Professor Umbridge used her extensive rules and regulations to quickly climb to the top of the Hogwarts chain of command. However, her social power made her forget that she had no remarkable skill and was likely one of the worst duelists in the Harry Potter series. Umbridge believed that her superiority gave her the right to be abusive to students and other teachers, but she quickly learned that her status wouldn’t protect her from the repercussions.
Minera McGonagall – Ignoring Harry’s Warnings

Professor McGonagall may have come across as stern, and she was, but she would also go to any lengths to help her students succeed. However, when Harry would come to her for help, she sometimes made the wrong choice about how to handle it.

googletag.cmd.push(function() { googletag.display(‘div-gpt-ad-1535570269372-ccr-REPEAT6’); });

McGonagall first dismissed Harry when he told her that someone was going to try to steal the Philosopher’s Stone, and again when he confided that he suspected Malfoy to be behind the attack on Katie Bell. While McGonagall was correct that both situations were under control, she should have realized that Harry would take things into his own hands if he wasn’t listened to. By dismissing Harry, McGonagall ensured that the Boy Wizard would put himself in danger.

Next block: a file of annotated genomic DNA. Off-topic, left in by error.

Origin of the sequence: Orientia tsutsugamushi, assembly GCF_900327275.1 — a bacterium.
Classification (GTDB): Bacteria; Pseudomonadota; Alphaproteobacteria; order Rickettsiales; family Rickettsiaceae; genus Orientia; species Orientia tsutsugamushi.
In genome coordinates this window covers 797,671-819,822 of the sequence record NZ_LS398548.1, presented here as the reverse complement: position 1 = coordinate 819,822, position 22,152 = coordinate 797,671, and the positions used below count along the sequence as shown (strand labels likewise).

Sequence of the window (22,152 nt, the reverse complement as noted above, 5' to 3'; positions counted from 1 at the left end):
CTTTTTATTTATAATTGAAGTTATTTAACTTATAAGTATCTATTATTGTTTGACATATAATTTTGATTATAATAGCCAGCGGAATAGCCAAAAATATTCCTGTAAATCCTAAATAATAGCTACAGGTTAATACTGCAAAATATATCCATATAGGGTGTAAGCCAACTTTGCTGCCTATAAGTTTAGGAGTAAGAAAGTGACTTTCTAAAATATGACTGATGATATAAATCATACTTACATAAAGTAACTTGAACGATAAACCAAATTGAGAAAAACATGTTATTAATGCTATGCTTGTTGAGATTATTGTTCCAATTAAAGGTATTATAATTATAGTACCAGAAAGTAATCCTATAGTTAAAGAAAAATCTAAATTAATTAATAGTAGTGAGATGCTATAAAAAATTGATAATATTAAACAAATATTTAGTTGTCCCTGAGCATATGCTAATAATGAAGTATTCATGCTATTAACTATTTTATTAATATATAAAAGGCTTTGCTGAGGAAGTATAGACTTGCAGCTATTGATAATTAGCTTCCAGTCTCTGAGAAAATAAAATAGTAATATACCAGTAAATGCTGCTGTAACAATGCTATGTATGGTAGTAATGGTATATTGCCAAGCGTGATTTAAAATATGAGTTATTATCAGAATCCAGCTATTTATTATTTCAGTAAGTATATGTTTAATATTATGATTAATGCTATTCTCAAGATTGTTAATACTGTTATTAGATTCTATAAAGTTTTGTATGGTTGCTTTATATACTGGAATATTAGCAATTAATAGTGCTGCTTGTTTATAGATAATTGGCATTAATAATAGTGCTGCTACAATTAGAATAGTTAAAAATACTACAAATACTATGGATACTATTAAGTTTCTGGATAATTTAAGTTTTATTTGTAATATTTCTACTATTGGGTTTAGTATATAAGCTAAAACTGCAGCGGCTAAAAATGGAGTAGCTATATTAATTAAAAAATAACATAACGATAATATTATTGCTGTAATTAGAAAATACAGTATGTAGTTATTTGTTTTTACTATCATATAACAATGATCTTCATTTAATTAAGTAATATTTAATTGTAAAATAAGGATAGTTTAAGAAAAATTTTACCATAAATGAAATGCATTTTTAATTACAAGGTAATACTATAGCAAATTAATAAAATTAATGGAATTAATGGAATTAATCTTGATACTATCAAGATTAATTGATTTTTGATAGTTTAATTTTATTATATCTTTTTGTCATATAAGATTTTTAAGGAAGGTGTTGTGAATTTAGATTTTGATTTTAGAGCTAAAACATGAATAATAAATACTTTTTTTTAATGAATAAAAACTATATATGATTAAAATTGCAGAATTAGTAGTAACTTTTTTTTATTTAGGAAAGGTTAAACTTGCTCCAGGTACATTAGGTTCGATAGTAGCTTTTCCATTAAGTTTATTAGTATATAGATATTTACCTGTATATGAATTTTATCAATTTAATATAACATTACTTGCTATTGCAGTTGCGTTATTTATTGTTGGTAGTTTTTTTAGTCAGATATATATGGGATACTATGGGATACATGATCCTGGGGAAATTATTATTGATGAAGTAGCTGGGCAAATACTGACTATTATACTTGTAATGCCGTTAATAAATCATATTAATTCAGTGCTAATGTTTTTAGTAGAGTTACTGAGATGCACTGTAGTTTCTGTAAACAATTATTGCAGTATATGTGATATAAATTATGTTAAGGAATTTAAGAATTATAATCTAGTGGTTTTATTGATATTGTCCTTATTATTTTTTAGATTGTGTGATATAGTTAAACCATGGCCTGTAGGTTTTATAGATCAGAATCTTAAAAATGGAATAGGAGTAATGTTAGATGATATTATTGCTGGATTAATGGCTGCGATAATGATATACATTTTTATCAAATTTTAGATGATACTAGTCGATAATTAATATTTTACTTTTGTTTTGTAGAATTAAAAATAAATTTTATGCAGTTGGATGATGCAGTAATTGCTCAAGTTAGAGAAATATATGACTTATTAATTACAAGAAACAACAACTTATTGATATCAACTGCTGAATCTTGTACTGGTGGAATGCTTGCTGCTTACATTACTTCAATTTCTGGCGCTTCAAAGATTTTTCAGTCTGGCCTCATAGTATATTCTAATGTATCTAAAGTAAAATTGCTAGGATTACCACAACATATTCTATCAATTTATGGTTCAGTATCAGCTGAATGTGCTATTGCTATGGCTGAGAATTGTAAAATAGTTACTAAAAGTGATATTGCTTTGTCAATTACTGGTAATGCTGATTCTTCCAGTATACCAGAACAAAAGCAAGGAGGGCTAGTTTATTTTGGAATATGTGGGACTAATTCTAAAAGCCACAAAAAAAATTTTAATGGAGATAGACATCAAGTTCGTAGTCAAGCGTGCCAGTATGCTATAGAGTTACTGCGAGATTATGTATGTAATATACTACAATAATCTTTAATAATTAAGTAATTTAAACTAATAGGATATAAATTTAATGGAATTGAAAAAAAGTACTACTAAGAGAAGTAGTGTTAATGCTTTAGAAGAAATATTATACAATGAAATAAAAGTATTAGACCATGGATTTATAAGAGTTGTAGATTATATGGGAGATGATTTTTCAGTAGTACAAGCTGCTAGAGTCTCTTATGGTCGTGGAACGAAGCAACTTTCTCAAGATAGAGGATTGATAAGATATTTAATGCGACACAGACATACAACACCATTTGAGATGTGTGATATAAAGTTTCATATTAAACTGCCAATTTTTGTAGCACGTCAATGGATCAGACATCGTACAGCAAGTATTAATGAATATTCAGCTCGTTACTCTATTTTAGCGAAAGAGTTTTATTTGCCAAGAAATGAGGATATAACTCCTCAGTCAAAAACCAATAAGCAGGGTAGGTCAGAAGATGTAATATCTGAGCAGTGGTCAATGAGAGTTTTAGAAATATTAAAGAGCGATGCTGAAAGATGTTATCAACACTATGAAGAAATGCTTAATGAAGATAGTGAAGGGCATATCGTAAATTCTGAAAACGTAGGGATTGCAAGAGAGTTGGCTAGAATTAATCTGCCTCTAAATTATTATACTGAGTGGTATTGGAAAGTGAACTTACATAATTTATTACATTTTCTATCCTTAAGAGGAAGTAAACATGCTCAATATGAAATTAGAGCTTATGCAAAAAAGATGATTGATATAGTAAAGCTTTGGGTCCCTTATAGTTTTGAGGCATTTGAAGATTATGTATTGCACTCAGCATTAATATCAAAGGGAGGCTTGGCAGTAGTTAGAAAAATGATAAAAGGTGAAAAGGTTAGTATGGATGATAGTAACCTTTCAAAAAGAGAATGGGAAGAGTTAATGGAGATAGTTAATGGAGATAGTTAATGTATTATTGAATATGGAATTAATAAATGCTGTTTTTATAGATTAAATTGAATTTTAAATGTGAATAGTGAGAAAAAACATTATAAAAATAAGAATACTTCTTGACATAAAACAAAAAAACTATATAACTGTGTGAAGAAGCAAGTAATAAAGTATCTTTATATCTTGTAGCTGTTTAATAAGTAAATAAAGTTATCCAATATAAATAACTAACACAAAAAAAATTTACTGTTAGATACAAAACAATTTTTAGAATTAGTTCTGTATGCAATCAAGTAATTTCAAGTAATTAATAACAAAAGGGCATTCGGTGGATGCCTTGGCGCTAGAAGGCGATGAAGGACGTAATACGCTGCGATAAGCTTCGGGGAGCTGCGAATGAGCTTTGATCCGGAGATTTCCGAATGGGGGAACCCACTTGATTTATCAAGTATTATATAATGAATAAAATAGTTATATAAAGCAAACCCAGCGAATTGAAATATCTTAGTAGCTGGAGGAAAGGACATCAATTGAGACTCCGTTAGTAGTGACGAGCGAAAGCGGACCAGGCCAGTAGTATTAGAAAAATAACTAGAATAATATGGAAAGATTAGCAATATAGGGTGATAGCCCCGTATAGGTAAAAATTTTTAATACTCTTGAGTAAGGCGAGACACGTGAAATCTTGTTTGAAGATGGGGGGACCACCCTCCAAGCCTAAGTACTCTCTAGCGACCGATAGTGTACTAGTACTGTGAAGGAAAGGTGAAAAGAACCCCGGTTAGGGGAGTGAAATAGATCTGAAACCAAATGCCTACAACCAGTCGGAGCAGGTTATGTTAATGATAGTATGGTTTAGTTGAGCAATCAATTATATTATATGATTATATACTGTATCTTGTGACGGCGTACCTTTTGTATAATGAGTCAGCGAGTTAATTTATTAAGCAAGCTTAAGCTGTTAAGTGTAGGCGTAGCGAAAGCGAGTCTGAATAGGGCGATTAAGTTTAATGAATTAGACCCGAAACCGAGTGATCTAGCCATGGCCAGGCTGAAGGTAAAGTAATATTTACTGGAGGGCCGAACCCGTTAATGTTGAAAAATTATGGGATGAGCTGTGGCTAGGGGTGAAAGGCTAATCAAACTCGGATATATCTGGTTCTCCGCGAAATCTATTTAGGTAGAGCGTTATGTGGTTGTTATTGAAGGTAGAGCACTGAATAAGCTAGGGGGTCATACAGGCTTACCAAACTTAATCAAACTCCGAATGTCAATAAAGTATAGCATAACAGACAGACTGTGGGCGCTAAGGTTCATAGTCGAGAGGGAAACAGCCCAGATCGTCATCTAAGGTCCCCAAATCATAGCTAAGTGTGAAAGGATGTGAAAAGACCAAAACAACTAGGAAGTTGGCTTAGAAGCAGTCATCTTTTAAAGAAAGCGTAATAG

Remus Lupin – Concealing Important Information From Dumbledore & Endagering Students

While Remus Lupin was the best DADA professor that Harry ever had, he was far from a perfect character and repeatedly ignored his own advice in the Harry Potter series. In Prisoner of Azkaban, Lupin knew that Sirius was evading capture because he was an Animagus, but he was too afraid to tell Dumbledore because he feared how that would reflect on him.